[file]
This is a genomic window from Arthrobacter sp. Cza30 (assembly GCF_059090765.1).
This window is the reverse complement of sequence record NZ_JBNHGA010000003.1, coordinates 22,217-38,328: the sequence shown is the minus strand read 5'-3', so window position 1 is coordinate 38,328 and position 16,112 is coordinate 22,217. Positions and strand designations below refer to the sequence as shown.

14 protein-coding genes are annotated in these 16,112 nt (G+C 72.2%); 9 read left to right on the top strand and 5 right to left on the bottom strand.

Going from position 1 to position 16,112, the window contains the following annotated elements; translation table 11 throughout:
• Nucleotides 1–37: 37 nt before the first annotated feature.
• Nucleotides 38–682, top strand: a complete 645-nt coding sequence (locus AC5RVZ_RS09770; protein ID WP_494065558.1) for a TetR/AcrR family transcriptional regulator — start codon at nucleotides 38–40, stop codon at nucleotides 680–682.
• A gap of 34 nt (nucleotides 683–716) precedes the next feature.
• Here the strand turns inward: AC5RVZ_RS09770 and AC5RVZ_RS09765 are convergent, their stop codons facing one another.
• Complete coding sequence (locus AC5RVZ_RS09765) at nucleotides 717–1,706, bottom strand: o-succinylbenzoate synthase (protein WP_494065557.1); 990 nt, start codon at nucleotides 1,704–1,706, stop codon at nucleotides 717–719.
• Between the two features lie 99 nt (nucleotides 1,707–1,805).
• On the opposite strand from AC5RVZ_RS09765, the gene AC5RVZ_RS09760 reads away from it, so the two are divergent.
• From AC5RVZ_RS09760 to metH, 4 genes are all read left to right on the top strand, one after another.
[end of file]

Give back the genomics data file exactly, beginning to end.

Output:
This is a genomic window from Arthrobacter sp. Cza30 (assembly GCF_059090765.1).
This window is the reverse complement of sequence record NZ_JBNHGA010000003.1, coordinates 22,217-38,328: the sequence shown is the minus strand read 5'-3', so window position 1 is coordinate 38,328 and position 16,112 is coordinate 22,217. Positions and strand designations below refer to the sequence as shown.

14 protein-coding genes are annotated in these 16,112 nt (G+C 72.2%); 9 read left to right on the top strand and 5 right to left on the bottom strand.

Going from position 1 to position 16,112, the window contains the following annotated elements; translation table 11 throughout:
• Nucleotides 1–37: 37 nt before the first annotated feature.
• Nucleotides 38–682, top strand: a complete 645-nt coding sequence (locus AC5RVZ_RS09770; protein ID WP_494065558.1) for a TetR/AcrR family transcriptional regulator — start codon at nucleotides 38–40, stop codon at nucleotides 680–682.
• A gap of 34 nt (nucleotides 683–716) precedes the next feature.
• Here the strand turns inward: AC5RVZ_RS09770 and AC5RVZ_RS09765 are convergent, their stop codons facing one another.
• Complete coding sequence (locus AC5RVZ_RS09765) at nucleotides 717–1,706, bottom strand: o-succinylbenzoate synthase (protein WP_494065557.1); 990 nt, start codon at nucleotides 1,704–1,706, stop codon at nucleotides 717–719.
• Between the two features lie 99 nt (nucleotides 1,707–1,805).
• On the opposite strand from AC5RVZ_RS09765, the gene AC5RVZ_RS09760 reads away from it, so the two are divergent.
• From AC5RVZ_RS09760 to metH, 4 genes are all read left to right on the top strand, one after another.